• Pierre Immelman

Crisis in our lives affects the children

Charmain said to the therapist: “I dreamt that we were all sleeping and then someone put our home on fire. I was scared. We grabbed our most precious belongings and rushed out, but we couldn’t leave our car was put on fire too. Some people tried calling the police but there were no signal. Some were screaming for the police to come but they didn’t come. And, before I woke up everyone was trying to put out the fires. When I woke up, I was scared.”

Night after night she wake up in fear – fear that her life is in danger. Wondering in the dead of night laying there scared in silence if the fires and screaming terror will start again. Her nightmares and fears are characteristic of many children all over the world today in the aftermath of violence and irresponsible speeches of leaders. Children’s emotional reactions to crises and disasters vary in nature and severity. Their reactions are determined by their age, prior experiences, personality, temperament and the immediacy of the disasters to their own lives. However, there are commonalities in how children feel when their lives are disrupted, whether it is separation or the divorce of parents , death of someone who was important to the child, the impact of COVID-19, the father or mother being laid off or retrenched, and many other crisis’s. The general reactions include feelings of loss of control and stability, self-centred concerns (for food, safety, and clothing), and grief reactions (denial, anger, depression, bargaining and acceptance).

In general, the closer a child has been to the centre of the violence, the more severe and long lasting their reactions may be. In the South African context with hijacking and farmer murders taking place pockets all over South Africa and the mainstream media flourishing on sensationalism, intense coverage on television the violence is as close as our living rooms, and many children of all races and culture are suffering.

How can we heal? All this horror guides us to true universal reality. We need to be honest about the truth. We need to accept the truth for what it is. We need to walk the talk to acceptance, compassion, love and as people all work together to effect positive change. But first we must start with ourselves before we can love, accept, or even get along with another.

Children are bruised by crisis. But they can also heal quickly if given the chance to explore their feelings. Children can also help us, “the grown-ups”, to heal.

Emotional reactions vary in nature and severity from child to child. Their reactions are determined by their age, previous experiences, temperament, personality, and the immediacy of the disaster to their own lives. However, some commonalities exist in how they feel when their lives are disrupted by a disaster.

General reactions include feelings of loss of control and stability, self-centred concerns, and grief (reactions like denial, anger, depression, bargaining, and acceptance).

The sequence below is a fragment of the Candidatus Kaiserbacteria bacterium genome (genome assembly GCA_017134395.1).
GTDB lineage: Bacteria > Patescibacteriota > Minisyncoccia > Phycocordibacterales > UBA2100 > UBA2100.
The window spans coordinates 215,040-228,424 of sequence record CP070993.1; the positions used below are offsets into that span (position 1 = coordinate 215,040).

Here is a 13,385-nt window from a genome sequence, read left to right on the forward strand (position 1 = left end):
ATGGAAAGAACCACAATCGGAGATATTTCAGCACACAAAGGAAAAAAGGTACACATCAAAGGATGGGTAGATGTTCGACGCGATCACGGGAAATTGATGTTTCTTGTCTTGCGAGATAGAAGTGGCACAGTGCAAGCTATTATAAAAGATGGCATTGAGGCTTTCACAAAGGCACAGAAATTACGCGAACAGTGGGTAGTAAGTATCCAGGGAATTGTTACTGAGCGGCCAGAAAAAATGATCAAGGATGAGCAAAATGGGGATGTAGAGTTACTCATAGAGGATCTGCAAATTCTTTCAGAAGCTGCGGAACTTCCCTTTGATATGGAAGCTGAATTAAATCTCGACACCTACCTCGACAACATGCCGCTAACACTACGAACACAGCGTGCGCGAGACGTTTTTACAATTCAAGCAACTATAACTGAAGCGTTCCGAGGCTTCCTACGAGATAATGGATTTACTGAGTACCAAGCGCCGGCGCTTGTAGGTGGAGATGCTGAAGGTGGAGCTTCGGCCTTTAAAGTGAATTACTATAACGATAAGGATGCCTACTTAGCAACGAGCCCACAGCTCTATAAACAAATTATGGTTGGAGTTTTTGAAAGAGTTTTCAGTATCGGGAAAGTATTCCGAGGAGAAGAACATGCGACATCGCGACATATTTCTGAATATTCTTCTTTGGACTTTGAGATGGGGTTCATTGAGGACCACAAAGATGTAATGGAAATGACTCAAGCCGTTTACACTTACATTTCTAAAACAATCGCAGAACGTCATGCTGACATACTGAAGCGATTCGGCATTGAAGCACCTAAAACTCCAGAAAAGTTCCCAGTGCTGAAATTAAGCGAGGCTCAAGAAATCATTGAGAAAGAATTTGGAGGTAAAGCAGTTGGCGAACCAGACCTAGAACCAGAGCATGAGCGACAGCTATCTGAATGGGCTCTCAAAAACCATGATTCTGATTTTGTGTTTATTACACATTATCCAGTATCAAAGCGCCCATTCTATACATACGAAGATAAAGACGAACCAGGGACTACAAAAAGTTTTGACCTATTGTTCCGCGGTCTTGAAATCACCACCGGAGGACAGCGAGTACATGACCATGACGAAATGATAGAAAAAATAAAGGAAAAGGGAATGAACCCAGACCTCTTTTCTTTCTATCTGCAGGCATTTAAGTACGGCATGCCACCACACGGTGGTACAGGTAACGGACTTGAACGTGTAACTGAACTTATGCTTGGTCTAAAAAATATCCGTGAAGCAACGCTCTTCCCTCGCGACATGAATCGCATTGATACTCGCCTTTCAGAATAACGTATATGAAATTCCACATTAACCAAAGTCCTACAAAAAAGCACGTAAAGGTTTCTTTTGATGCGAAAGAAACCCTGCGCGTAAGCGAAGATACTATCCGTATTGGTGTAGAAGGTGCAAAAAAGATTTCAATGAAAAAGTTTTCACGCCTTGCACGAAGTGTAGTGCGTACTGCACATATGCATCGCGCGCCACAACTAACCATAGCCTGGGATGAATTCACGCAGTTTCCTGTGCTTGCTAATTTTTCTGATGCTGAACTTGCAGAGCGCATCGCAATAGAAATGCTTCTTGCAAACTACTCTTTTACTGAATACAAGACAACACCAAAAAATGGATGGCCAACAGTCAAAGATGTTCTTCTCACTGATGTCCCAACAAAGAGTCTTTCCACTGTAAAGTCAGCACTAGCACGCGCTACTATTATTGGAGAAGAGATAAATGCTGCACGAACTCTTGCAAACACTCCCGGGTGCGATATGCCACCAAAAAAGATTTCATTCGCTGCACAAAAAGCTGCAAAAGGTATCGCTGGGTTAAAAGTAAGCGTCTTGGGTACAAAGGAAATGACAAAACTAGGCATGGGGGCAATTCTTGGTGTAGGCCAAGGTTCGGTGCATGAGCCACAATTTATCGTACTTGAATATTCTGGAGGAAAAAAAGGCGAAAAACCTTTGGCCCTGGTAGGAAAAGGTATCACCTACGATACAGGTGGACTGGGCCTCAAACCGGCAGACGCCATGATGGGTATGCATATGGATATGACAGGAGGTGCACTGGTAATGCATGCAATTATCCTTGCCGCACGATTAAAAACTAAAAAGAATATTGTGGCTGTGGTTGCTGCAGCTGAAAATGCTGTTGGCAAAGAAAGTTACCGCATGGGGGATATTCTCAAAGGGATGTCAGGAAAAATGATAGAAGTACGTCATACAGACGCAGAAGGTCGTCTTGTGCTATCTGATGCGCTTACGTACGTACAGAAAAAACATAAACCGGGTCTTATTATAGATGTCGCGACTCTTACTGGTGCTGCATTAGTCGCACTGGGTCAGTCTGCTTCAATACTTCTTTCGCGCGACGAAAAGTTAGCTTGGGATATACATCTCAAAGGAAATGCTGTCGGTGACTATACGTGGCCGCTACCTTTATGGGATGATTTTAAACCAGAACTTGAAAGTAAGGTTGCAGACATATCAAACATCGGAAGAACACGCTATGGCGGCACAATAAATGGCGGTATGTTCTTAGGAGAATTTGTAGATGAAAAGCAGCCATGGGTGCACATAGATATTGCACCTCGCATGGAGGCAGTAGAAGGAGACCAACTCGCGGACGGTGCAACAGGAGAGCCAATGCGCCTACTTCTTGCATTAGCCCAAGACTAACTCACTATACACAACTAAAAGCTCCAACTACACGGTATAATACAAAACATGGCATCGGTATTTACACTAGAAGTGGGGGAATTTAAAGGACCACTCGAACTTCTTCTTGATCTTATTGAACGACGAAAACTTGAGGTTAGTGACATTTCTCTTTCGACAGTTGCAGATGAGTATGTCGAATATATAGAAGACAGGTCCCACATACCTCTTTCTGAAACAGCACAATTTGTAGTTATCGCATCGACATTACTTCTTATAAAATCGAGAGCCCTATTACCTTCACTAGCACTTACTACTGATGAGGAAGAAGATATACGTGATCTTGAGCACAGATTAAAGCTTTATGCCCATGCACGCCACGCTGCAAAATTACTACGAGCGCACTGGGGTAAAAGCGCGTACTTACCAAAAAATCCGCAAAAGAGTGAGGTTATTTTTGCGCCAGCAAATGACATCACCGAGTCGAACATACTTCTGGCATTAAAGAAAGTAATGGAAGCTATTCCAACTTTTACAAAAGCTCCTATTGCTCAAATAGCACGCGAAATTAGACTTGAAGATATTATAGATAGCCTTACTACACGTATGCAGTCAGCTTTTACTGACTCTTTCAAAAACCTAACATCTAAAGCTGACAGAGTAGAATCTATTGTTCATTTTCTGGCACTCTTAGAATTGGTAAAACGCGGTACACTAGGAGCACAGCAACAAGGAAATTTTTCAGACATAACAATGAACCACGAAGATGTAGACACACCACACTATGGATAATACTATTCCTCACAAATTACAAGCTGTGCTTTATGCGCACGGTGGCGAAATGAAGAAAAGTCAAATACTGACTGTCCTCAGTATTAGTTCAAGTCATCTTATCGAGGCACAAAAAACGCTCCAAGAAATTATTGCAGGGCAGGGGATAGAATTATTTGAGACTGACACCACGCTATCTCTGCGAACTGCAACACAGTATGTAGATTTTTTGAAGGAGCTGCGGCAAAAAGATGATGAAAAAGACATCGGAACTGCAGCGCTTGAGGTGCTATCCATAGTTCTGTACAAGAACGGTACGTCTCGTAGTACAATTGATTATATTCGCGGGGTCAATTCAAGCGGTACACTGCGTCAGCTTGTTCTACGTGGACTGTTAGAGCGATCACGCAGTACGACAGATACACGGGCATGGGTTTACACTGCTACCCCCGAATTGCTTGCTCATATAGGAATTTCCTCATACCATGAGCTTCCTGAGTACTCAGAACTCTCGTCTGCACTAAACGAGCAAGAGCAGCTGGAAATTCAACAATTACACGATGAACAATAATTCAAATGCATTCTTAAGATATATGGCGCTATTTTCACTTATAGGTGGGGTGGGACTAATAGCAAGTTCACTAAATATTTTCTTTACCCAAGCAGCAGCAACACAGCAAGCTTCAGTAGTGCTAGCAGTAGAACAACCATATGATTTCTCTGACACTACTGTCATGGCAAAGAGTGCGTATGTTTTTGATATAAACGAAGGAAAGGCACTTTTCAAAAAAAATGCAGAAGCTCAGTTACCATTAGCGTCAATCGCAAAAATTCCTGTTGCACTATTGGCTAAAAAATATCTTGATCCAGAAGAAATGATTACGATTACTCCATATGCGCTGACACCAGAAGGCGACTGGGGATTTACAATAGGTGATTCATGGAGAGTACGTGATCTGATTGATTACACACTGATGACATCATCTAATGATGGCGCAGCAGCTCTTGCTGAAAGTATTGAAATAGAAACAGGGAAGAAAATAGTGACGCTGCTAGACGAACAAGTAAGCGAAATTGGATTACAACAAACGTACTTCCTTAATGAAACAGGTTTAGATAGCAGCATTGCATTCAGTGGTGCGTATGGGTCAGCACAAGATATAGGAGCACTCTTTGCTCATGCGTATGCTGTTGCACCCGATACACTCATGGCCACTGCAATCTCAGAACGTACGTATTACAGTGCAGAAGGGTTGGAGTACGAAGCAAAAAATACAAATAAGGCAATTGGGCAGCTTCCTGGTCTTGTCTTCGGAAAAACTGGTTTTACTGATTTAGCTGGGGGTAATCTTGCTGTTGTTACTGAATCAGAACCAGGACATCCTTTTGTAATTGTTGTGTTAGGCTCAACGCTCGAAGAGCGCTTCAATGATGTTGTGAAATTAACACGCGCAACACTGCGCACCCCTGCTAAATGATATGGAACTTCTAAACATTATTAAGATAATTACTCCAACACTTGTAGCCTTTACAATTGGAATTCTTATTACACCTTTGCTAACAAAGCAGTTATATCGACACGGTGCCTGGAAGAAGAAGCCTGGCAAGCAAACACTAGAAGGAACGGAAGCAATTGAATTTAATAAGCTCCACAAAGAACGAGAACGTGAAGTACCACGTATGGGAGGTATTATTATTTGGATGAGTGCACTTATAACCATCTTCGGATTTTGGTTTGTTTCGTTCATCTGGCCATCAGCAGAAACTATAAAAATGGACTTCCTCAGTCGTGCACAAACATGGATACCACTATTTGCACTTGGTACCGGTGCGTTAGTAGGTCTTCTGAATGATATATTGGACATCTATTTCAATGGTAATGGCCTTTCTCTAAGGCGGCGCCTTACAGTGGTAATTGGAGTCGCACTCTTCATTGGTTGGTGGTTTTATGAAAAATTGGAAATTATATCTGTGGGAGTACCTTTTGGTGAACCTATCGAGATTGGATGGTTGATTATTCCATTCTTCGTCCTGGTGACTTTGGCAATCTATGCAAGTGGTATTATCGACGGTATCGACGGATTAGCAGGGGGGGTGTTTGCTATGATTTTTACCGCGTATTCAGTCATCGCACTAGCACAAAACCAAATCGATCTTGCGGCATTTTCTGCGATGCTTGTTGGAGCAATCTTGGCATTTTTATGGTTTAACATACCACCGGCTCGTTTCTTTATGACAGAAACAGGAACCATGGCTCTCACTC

Children’s reactions:

· Become more active and restless, or have difficulty concentrating.

· Worry where they will live and what will happen to them, (if the single home setup is broken up)

· Become easily upset, crying and whining. Or,

· Be quiet and withdrawn, appear numb to their feelings, and not wanting to talk about the experience.

· Feel neglected by parents who are busy trying clean up and rebuild their lives.

· Become afraid of loud noises, rain, storms, etc.

· Be angry. They may hit, throw, kick, show their anger, often with little provocation.

· Be afraid to be left alone or afraid to sleep alone. They may have nightmares and want to sleep with a parent or another person.

· Behave as they did when they were younger – may suck their thumb, wet bed, as for a bottle, and want to be held a lot.

· Re-experience the trauma event through intense recollections, dreams, flashbacks or hallucinations.

· Have symptoms of illness such as nausea, vomiting, headaches, tummy aches, fever and poor appetite.

· Refuse to go to school or to childcare arrangements. The child may not want to be out of your sight.

· Feel guilty that they may have caused the disaster because of some previous behaviour or thoughts.

· Be afraid that the crisis may recur. They may ask over and over whether it will happen again.

· Not show any outward signs until weeks or months later.

Teachers might say parents are responsible for children’s social competence. Parents might say it is in the schools where children can best learn to get along with other children and to develop social skills. I would argue that we all are responsible. You may notice several of these reactions in children immediately following a disaster. If you are a teacher or a professional, these suggestions may be useful in your approach with parents. If you are a parent, try what seems appropriate and if reactions continue over numerous weeks, or seem extreme and more severe, seek professional assistance.

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